There’s an old joke that a quandary exists when your mother-in-law drives off a cliff in your new Porsche. Are you more happy about losing her or more unhappy about losing your sports car?
I’m not clever enough to come up with humorous quandaries, but I have shared policy quandaries.
I’ve asked, for instance, whether libertarians might have second thoughts about an end to drug prohibition if the result was bigger government.
And I speculated whether leftists or social conservatives would be more upset about a gay man legally adopting his lover in order to minimize Pennsylvania’s death tax.
And if you like this kind of thing, I have more than one dozen additional examples of these types of quandaries.
But what happens if there’s an issue pitting Obamacare and bureaucrats against each other? Would I be able to pick sides?
This isn’t theoretical speculation. Check out these excerpts from a recent report in the New York Times.
Cities, counties, public schools and community colleges around the country have limited or reduced the work hours of part-time employees to avoid having to provide them with health insurance under the Affordable Care Act, state and local officials say. …Even after the administration said this month that it would ease coverage requirements for larger employers, public employers generally said they were keeping the restrictions on work hours because their obligation to provide health insurance, starting in 2015, would be based on hours worked by employees this year. Among those whose hours have been restricted in recent months are police dispatchers, prison guards, substitute teachers, bus drivers, athletic coaches, school custodians, cafeteria workers and part-time professors.
To be honest, I don’t know how to react to this.
Am I glad that we have more evidence that Obamacare is hurting people and reducing labor supply?
That’s obviously the case, and it’s an embarrassment to the Obama Administration.
For months, Obama administration officials have played down reports that employers were limiting workers’ hours. But in a report this month, the Congressional Budget Office said the Affordable Care Act could lead to a reduction in the number of hours worked, relative to what would otherwise occur. Jason Furman, the chairman of the president’s Council of Economic Advisers, reaffirmed the White House view that the law was “good for wages and incomes and for the economy over all.” …The Obama administration says “there is absolutely no evidence” of any job loss related to the Affordable Care Act.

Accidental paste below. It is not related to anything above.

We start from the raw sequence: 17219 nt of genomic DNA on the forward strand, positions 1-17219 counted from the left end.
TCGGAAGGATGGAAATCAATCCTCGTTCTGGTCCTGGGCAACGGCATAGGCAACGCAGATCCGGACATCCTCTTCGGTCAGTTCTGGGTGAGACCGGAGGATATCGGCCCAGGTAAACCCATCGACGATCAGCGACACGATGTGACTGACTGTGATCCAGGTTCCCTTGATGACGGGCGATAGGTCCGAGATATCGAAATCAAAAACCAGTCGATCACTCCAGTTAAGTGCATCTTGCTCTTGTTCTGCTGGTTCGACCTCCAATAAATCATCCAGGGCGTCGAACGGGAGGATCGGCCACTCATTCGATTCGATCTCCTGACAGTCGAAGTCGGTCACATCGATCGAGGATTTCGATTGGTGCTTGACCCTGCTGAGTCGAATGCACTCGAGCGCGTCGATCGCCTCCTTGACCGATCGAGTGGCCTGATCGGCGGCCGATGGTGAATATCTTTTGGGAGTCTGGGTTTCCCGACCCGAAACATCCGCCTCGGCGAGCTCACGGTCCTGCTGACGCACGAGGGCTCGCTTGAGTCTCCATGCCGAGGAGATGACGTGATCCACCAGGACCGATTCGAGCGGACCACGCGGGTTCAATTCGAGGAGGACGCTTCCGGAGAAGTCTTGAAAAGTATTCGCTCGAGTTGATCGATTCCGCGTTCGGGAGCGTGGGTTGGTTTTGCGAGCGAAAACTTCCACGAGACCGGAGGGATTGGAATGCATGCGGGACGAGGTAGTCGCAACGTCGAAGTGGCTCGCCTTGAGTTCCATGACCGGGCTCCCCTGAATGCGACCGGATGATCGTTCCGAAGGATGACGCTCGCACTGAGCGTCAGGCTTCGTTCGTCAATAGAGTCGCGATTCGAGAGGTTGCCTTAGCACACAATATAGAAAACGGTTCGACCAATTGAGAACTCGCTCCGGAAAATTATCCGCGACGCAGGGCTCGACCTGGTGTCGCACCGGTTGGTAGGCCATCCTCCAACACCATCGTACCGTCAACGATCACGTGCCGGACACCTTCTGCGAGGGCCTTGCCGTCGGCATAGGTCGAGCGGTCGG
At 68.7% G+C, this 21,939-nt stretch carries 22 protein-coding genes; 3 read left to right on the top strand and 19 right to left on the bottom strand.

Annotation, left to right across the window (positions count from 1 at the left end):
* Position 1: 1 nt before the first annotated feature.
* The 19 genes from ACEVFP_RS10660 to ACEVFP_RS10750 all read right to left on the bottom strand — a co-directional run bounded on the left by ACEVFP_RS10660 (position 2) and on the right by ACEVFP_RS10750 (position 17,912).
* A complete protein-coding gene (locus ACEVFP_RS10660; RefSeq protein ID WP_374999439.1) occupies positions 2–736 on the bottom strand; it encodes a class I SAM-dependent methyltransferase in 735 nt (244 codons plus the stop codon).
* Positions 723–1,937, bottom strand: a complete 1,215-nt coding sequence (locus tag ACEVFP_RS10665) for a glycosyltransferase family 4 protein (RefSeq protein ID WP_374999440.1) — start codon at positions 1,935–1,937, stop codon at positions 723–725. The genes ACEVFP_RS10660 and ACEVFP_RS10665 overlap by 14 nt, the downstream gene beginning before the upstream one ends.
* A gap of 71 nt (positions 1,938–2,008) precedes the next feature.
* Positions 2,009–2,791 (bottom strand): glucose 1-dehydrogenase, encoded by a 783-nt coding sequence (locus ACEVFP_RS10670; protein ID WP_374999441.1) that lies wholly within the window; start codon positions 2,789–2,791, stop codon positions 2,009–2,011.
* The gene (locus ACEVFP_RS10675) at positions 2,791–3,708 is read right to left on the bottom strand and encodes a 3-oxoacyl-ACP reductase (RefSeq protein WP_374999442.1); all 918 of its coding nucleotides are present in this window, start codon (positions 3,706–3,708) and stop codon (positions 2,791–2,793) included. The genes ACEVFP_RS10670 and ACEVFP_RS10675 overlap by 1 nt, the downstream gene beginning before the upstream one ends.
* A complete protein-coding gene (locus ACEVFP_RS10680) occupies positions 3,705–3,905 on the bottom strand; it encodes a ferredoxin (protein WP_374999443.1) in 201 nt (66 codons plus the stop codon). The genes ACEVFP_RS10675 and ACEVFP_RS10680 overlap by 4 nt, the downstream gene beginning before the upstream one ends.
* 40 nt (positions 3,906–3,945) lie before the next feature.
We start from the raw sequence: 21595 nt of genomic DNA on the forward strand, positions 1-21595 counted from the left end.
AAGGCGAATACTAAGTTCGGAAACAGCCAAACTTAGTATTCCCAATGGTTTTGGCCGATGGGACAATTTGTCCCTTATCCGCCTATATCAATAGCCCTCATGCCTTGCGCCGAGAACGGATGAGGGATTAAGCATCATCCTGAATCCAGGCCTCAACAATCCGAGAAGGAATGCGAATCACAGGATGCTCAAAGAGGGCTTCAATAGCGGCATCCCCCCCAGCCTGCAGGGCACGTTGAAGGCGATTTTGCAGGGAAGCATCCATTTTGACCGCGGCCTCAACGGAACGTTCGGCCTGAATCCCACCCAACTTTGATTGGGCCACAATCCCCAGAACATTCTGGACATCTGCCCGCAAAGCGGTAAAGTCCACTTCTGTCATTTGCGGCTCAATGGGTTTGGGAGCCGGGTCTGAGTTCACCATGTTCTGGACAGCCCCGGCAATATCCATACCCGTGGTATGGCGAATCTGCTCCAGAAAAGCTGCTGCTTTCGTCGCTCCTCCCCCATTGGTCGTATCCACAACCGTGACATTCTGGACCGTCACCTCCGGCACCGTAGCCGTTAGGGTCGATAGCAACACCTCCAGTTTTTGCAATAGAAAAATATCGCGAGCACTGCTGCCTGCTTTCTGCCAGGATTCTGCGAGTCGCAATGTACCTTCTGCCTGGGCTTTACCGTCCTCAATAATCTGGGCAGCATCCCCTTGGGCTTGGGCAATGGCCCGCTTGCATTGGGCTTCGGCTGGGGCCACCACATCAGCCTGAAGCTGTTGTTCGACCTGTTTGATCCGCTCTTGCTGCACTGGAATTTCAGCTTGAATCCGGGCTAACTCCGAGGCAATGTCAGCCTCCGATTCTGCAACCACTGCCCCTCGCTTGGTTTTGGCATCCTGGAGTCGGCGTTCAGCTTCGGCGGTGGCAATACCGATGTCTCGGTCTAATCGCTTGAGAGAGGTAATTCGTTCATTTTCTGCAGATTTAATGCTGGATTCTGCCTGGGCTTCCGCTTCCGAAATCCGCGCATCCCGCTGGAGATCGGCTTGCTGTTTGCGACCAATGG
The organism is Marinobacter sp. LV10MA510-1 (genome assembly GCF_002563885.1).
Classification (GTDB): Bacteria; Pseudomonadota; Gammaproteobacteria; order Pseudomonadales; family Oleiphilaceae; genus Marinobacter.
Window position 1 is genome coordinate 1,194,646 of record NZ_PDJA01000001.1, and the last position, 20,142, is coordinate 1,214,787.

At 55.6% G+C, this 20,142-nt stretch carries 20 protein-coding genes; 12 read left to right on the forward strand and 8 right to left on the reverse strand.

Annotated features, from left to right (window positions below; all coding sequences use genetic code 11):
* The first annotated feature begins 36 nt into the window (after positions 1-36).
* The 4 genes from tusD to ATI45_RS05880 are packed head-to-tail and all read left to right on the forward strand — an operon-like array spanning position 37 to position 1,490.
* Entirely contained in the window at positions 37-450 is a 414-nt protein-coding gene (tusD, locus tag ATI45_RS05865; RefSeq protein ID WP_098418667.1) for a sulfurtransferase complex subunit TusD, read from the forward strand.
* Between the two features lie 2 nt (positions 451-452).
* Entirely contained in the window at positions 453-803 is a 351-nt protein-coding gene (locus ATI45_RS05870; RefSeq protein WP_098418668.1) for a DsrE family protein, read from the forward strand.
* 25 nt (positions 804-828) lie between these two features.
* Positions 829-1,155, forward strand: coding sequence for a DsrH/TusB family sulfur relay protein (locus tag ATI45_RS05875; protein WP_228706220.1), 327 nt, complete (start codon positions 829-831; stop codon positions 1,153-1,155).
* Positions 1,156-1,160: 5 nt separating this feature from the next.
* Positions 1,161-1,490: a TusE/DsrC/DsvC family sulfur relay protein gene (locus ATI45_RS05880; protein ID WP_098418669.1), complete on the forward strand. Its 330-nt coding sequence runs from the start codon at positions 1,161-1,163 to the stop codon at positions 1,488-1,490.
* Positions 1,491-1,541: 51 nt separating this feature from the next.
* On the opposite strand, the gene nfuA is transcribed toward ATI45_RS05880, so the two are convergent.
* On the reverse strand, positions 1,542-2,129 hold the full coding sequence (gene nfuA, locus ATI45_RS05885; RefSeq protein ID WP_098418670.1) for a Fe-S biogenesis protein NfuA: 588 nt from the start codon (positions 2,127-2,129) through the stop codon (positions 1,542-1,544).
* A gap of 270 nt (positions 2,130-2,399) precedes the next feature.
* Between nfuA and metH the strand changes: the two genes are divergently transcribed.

One suspects, by the way, that the Obama White House must have a very strange definition of “job loss.”
But let’s get back to our main point. I was wondering whether I should be happy to have this additional evidence against Obamacare.
But perhaps I should be glad instead that local governments are squeezing the hours and benefits of the bureaucracy, particularly since the alternative would be higher taxes.
Check out these passages from the NYT’s story. Isn’t it wonderful to read about sulking bureaucrats?
William J. Lipkin, an adjunct professor of American history and political science at Union County College in Cranford, N.J., said: “The Affordable Care Act, rather than making health care affordable for adjunct faculty members, is making it more unaffordable. Colleges are not giving us access to health care, and our hours are being cut, which means our income is being cut. We are losing on both ends.” The American Federation of Teachers lists on its website three dozen public colleges and universities in 15 states that it says have restricted the work assignments of adjunct or part-time faculty members to avoid the cost of providing health insurance.
Some people love the smell of napalm in the morning. Not me. I prefer the whining of angry and resentful bureaucrats. Maybe (as I’ve suggested before) Obamacare isn’t all bad after all.
But 98 percent bad is still bad. The law is a trainwreck and needs to be repealed.
P.S. On another topic, is anyone surprised that the IRS doesn’t like obeying the laws it enforces against the rest of us.
Treasury’s inspector general for tax administration found that the expenses for nine IRS executives — out of 31 whose travel was examined — were wrongly deemed to be nontaxable, on average reimbursements of $51,420. Those executives traveled an average of 140.5 days combined in fiscal 2011 and 2012, the two years examined by the inspector general. The IRS had at least 350 executives in each of those years, meaning the inspector general report covers just a fraction of the agency’s top officials.
Maybe we should save the IRS bureaucrats from potential legal trouble by scrapping the internal revenue code and replacing it with a simple and fair flat tax.